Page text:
Wi-Fi Antenna With Their Own Hands "Bi-Quad"

Introduction: Wi-Fi Antenna With Their Own Hands "Bi-Quad"

About: I'm writing through a translator.

There was an open Wi-Fi point in my environment, but the signal was so weak that I did not get to the place where I needed it. I thought ... How can I increase the Wi-Fi signal? After surfing the Internet, I saw the popular "Wi-Fi antenna Biquad". Okay, I'll do it. So what is next? Why should I connect it if there is no Wi-Fi module on my PC? I went to Aliexpress and found the most bespontovy and budget usb module RTL8188CUS for 4 bucks. He came somewhere in 17 days. Packed well.

Step 1: Submodule

I expected that he would be bigger in size, and he is a miniature. To solder on a straight line to it a harness and wires will be not beautiful and not convenient with installation. I decided to make a small "submodule" for him. By the way, the module is powered by 3.3 volts !!! And on the usb port we have 5 volts! I still needed a 3.3V voltage regulator to not burn the chip.

On shilde installed stabilizer, LED for indication and a couple more capacitors.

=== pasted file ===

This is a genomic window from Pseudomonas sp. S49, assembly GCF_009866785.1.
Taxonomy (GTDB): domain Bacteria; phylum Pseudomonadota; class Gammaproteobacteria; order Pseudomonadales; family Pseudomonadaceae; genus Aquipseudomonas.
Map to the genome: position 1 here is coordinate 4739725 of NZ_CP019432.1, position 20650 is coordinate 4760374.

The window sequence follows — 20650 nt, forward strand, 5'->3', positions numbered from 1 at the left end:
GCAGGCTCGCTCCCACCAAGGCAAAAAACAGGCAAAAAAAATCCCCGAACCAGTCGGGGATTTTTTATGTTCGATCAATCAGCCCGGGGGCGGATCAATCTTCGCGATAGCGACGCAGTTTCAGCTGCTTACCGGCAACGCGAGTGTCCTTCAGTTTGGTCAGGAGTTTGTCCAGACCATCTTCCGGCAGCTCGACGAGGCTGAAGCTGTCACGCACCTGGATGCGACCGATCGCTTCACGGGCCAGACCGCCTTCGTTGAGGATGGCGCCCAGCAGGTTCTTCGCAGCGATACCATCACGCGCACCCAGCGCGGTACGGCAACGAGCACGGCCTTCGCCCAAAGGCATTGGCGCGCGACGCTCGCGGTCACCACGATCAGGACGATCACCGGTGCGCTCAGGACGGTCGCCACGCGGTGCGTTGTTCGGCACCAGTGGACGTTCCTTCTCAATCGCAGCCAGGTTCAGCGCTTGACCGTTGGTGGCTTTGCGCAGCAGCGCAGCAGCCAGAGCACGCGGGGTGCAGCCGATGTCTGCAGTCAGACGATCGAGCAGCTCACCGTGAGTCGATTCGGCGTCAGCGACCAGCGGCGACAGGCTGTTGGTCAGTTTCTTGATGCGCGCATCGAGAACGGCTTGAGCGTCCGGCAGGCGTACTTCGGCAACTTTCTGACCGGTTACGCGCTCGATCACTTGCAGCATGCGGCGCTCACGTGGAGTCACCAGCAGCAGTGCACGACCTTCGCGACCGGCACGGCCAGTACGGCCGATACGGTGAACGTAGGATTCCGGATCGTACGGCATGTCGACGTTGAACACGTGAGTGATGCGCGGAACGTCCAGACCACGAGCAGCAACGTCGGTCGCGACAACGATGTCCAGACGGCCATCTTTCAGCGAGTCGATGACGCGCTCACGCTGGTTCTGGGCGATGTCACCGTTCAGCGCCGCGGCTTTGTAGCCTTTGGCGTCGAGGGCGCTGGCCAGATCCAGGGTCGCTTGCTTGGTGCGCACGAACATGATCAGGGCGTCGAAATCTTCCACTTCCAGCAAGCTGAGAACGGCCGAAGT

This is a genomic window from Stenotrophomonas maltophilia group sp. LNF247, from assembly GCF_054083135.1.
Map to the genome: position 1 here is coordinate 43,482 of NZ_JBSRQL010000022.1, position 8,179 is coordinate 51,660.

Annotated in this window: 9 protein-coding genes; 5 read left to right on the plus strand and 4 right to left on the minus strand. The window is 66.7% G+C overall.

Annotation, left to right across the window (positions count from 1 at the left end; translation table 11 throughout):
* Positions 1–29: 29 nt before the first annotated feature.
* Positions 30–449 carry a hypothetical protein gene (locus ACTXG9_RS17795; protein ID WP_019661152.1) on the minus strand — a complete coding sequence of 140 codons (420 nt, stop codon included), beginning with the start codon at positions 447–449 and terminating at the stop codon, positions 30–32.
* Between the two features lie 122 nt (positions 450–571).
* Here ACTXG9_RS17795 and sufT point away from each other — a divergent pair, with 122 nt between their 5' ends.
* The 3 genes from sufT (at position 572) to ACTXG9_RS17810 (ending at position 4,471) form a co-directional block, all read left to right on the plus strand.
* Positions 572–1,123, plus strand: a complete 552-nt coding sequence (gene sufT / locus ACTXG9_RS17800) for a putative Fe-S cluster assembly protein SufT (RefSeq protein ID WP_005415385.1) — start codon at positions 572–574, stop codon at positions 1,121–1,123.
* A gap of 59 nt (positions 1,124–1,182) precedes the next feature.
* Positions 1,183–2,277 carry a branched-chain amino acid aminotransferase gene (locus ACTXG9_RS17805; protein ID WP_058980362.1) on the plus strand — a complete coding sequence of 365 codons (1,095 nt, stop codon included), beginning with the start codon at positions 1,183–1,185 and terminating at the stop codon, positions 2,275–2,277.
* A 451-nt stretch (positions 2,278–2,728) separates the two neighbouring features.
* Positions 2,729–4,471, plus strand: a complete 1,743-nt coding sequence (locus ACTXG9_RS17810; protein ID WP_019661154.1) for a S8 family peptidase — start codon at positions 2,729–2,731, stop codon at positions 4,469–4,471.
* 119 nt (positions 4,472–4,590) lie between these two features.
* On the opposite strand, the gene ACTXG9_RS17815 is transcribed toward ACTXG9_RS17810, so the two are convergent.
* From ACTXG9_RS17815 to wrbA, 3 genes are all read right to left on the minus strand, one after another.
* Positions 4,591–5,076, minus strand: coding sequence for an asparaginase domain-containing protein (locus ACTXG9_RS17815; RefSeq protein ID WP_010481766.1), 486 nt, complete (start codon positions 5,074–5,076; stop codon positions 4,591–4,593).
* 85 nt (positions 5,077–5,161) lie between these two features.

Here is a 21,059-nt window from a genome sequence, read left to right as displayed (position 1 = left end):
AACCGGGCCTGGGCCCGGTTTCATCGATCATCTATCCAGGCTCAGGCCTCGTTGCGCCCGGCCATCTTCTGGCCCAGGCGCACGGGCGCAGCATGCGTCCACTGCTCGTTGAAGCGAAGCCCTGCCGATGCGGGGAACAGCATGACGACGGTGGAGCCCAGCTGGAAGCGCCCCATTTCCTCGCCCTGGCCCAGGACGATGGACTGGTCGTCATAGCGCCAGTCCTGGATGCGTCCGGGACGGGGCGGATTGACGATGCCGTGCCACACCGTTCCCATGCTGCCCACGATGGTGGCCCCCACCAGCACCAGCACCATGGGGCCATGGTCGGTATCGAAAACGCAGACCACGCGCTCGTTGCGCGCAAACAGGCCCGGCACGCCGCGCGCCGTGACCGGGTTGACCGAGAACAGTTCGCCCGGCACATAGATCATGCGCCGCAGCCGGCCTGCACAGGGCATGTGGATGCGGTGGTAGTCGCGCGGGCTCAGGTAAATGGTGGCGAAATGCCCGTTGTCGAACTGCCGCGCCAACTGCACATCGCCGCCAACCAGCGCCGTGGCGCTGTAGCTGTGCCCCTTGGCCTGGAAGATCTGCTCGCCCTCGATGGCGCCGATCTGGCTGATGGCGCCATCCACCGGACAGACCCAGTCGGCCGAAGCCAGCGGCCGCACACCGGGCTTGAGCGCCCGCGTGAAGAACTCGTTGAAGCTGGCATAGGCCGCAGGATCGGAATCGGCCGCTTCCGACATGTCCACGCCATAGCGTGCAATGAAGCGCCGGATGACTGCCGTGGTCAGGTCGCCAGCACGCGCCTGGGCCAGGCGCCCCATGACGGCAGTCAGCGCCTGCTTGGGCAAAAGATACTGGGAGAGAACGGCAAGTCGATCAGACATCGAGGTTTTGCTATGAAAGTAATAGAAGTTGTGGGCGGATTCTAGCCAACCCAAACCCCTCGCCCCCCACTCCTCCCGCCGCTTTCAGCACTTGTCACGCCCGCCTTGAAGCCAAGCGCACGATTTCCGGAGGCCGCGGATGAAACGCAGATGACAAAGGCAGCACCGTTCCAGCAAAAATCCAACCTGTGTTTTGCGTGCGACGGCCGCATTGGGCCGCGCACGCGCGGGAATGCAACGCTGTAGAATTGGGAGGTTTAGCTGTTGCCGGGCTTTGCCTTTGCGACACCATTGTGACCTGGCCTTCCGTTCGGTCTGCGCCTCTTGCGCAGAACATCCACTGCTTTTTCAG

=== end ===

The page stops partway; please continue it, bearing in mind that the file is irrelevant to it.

Step 2: Where to Buy Parts?

A copper wire with a diameter of 2.5 mm is searched in the local market or at home it may lie somewhere. We need a very good wire. The longer the wire, the more its resistance and for this the module in pc can not be determined. So choose the length depending on the quality and cross-section. At me it has turned out approximately 3.5 meters, longer it was not defined any more. Unfortunately, the marking of my cable is unknown. With the body is very intimate, so the search for housing for your device is a matter of everyday life :) All the other components for purchase, see the table.

3.3 Volt Stabilizer

WI-FI module RTL8188CUS

Usb plug

Textolite unilateral

Step 3: The Scheme

For the assembly, I used this scheme.

I did not make a wall on the reflector. It is recommended to open the antenna with lacquer or paint, so that copper does not oxidize.

Bend the wire I did not perfect, but I tried. I think the experience will come with an ideal. Somewhere on the Internet I still saw it bend using a template, but I did not resort to such difficulties using ordinary round-nosed pliers. The hull was made from lunch box. Bracket from corners and studs. My antenna will be on the street, so tightness was achieved by gluing with hot glue joints and holes.

After the first connection, the point was defined and connected. The signal has become much more powerful and stable. I also tried to distribute Wi-Fi and connect a smartphone, the signal caught even for 150 meters. Tests hold no sense. In the future I plan to make a couple of antennas in particular "a panel antenna for Wi-Fi" and then already test which one will be better.



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